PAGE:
From sap to syrup
Wed, 04/12/2023 - 9:44am caleb
Annual Hartwick Pines State Park event offers a look at the process of tapping maple trees and making syrup
Caleb Casey | Managing Editor
An annual event held at a local state park on Saturday, April 8, offered visitors an opportunity to learn about the process of making maple syrup.
Saturday’s Maple Syrup Day at Hartwick Pines State Park featured tree tapping demonstrations, boiling of the maple sap, information for people looking to make their own maple syrup, and a classroom with crafts for kids, event organizers said.
Hillary Pine, Hartwick Pines State Park Historian, conducted the tree tapping demonstrations, showing visitors the process of creating a hole in a maple tree with a small hand-powered drill and then installing a spile and a bucket to collect the sap. (Sap was not running well on Saturday due to the cold temperatures.)
“The weather really kind of makes or breaks it,” Pine said.
During one of the demonstrations, Pine said maples are higher in sugar content than other trees, and typically it takes 40 gallons of sap to make one gallon of syrup.
Pine said Hartwick Pines State Park workers started tapping trees about six weeks prior to Maple Syrup Day and gathered about 30 gallons for the event in order to demonstrate the boil-down process with their outdoor wood-fired cooking set-up.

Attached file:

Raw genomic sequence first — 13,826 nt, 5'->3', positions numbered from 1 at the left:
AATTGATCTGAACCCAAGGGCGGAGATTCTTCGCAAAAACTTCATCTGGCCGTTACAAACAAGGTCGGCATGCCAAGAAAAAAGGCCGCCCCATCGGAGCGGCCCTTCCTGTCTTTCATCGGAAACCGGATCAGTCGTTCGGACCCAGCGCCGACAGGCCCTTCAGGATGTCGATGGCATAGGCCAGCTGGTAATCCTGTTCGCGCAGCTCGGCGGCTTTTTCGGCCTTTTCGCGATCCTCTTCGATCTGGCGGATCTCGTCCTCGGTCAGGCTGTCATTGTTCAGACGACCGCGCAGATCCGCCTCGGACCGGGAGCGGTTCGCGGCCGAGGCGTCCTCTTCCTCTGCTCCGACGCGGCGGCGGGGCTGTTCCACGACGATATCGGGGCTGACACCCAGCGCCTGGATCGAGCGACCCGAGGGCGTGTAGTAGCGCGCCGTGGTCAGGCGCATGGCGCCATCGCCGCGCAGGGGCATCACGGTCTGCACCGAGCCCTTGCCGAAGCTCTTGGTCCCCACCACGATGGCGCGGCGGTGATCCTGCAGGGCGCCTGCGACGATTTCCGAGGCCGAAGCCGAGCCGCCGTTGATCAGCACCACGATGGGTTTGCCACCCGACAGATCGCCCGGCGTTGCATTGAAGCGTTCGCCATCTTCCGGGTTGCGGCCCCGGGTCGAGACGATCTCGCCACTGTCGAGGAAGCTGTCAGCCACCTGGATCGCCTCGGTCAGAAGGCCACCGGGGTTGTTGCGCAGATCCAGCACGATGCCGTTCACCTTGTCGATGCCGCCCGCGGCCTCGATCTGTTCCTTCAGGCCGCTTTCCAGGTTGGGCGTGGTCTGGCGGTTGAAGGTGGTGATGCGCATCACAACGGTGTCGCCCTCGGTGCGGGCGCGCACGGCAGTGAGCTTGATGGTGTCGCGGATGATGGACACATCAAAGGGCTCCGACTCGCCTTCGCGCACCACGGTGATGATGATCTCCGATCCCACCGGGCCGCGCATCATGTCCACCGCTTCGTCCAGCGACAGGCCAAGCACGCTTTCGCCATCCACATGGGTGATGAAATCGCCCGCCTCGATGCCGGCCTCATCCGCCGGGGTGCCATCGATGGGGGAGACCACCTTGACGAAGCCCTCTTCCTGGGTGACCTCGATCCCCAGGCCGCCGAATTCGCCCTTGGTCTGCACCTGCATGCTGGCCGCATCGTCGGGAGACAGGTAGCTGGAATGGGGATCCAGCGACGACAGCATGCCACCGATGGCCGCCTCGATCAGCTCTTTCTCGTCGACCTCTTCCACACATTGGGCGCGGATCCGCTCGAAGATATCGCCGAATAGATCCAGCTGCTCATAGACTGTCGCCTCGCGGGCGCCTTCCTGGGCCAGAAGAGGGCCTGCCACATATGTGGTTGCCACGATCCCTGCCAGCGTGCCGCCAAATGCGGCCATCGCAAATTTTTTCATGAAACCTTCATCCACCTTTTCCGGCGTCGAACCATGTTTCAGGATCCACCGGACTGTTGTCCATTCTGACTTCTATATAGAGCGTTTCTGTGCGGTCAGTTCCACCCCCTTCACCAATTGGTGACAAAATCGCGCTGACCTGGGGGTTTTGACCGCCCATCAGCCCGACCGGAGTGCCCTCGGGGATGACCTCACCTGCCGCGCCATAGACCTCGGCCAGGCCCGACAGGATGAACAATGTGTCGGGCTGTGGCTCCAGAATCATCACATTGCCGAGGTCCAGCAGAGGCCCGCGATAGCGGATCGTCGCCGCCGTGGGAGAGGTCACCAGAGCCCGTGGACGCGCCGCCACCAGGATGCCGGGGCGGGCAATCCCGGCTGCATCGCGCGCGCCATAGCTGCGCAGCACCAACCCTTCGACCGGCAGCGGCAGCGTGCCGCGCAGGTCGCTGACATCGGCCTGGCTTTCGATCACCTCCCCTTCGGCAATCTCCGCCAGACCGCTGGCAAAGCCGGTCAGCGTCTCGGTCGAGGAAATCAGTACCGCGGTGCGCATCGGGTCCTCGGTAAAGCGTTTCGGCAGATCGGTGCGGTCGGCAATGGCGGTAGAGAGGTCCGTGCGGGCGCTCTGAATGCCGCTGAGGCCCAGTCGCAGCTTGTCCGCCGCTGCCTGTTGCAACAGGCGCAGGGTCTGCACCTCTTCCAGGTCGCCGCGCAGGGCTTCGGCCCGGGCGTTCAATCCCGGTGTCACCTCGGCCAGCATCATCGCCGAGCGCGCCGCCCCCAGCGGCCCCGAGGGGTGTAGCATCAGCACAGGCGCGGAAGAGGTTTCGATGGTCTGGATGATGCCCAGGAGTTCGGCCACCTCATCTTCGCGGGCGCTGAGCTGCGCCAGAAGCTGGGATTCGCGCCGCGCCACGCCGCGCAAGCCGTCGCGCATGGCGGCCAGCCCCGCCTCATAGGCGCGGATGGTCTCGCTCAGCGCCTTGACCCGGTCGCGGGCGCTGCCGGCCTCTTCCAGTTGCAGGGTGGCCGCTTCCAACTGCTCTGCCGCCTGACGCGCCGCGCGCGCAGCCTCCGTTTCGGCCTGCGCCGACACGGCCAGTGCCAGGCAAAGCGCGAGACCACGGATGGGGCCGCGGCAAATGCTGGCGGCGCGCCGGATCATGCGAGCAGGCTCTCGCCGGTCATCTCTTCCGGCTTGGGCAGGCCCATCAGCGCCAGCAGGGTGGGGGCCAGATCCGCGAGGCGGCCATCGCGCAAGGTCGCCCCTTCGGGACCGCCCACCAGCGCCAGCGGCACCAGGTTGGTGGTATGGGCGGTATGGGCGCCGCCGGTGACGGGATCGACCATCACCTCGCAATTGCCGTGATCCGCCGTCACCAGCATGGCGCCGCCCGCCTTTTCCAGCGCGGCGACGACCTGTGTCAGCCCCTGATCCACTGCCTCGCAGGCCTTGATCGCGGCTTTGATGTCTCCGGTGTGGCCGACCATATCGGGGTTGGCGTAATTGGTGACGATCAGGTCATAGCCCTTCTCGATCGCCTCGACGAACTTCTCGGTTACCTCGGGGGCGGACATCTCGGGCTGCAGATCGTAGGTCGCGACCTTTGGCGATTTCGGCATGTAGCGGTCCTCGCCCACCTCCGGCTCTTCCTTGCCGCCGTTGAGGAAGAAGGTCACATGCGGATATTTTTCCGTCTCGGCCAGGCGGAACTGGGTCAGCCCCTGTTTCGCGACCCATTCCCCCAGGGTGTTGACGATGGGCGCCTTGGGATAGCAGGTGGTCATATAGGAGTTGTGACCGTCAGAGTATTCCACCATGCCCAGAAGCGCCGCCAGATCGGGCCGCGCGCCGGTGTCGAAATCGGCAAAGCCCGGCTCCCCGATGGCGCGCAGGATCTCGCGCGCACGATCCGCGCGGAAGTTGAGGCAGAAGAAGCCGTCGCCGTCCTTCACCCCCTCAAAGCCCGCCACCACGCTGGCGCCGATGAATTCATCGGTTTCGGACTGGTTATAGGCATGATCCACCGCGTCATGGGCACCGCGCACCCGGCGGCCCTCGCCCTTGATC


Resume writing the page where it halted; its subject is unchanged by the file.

The weather for Saturday’s event featured steady snow flurries in the morning, but Craig Kasmer, Park Interpreter, said attendance was “better than expected.”
Kasmer said he was hopeful for good weather this year for Maple Syrup Day because the forecast early in the week showed 50-plus degree temperatures and sunny conditions. The forecast was not correct. Kasmer said he’s been involved with Maple Syrup Day for more than 20 years and “it seems like it’s always snowy” for the event.
“It’s just the way it is,” Kasmer said.
Kasmer said with the recent warm weather people were probably ready to be outdoors, they planned to come to the event, and they didn’t let snow flurries interfere.
Pine said it was nice to get outside, to get out of the office, to get away from the computer screen.
“It’s nice to see people and talk to people in person,” Pine said. “(Maple Syrup Day is) kind of the kickoff to the summer season.”
“It’s a fun event,” Pine said. “This is a good event to come to and learn how easy it is to tap a tree and make syrup. It’s totally possible to do.”
Pine said the Visitor Center at Hartwick Pines is currently open on weekends only but the park will be open seven days a week starting on April 17.
The Hartwick Pines State Park Logging Museum will open on April 29 and the campground will open on May 1, Pine said. Hartwick Pines has an Earth Day/Arbor Day celebration slated for May 13.